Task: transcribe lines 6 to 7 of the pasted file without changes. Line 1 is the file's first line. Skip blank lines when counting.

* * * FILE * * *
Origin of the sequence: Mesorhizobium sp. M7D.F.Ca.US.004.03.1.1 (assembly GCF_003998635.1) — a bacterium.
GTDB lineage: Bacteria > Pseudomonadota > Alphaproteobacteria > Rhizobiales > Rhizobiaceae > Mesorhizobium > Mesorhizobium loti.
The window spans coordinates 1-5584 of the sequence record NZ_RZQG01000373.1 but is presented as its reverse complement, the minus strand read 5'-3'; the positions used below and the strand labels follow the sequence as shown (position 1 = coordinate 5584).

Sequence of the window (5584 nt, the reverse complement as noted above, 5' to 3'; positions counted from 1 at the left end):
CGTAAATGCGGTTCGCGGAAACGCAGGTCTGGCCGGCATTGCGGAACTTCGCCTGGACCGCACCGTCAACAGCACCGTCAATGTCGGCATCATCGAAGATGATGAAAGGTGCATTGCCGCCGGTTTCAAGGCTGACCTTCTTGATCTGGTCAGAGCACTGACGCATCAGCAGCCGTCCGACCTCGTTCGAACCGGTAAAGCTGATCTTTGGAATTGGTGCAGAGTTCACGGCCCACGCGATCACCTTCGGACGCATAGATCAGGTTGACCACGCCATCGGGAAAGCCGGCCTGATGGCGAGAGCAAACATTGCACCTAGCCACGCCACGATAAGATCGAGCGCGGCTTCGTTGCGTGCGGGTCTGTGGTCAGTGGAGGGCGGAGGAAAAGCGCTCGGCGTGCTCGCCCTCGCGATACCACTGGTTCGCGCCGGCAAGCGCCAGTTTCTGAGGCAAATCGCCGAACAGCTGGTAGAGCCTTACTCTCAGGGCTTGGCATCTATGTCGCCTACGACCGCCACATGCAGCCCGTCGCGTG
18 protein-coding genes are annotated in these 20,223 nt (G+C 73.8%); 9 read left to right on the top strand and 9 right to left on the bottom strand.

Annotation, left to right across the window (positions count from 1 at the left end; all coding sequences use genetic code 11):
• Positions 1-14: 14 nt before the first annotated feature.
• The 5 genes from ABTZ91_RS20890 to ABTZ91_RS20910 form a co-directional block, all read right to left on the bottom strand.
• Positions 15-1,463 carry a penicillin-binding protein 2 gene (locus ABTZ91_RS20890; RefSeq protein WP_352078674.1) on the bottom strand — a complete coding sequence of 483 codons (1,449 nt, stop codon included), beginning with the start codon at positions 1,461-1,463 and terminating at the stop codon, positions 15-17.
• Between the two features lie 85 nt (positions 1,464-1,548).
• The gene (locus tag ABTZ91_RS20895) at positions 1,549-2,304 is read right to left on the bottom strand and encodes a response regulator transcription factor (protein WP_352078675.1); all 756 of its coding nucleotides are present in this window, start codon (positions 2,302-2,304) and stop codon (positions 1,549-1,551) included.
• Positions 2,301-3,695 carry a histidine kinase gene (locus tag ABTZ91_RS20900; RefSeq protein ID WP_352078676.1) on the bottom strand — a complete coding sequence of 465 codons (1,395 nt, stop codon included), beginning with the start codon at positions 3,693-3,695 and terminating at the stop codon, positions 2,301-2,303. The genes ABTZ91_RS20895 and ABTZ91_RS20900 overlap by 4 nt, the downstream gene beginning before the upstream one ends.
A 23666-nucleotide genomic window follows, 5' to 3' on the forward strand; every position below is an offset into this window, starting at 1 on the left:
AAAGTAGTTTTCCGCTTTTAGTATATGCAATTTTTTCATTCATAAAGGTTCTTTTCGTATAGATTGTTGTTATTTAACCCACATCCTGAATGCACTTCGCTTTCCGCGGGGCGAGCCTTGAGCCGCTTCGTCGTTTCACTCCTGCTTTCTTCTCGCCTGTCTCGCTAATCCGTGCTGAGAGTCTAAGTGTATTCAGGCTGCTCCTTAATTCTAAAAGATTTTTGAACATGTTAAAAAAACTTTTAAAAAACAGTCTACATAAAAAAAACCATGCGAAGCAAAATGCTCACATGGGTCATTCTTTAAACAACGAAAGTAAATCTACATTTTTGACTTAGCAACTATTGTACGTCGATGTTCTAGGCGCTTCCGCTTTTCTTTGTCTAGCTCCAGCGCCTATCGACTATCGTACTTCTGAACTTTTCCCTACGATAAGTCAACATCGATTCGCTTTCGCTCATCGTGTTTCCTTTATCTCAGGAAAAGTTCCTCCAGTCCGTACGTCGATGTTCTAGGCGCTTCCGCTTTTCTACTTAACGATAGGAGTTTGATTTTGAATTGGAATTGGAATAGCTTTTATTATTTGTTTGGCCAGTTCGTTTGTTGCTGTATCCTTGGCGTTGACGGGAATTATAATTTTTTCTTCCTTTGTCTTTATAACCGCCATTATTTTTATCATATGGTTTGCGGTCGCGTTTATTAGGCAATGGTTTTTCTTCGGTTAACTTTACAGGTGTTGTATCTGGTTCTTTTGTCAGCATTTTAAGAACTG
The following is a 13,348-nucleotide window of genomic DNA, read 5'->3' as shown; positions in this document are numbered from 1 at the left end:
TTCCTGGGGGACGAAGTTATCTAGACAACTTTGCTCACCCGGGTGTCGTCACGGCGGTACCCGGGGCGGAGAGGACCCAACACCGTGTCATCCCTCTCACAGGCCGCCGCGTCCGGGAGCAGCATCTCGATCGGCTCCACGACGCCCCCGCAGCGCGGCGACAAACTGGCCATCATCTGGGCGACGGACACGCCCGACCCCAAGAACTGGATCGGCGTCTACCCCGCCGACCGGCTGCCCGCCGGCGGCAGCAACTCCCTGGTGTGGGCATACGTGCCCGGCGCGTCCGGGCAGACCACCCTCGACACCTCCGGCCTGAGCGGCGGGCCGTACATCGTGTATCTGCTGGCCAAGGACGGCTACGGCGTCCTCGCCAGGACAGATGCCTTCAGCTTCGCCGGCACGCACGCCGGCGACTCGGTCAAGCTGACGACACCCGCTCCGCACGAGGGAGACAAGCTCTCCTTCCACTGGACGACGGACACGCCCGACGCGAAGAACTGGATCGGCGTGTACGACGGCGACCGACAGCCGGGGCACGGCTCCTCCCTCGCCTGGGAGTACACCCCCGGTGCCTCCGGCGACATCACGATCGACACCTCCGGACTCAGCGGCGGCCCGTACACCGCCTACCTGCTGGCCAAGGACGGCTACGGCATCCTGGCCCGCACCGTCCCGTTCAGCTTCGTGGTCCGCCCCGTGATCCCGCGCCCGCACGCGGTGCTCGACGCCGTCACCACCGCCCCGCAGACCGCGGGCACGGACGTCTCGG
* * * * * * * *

18 protein-coding genes are annotated in these 20,223 nt (G+C 73.8%); 9 read left to right on the top strand and 9 right to left on the bottom strand.

Annotation, left to right across the window (positions count from 1 at the left end; all coding sequences use genetic code 11):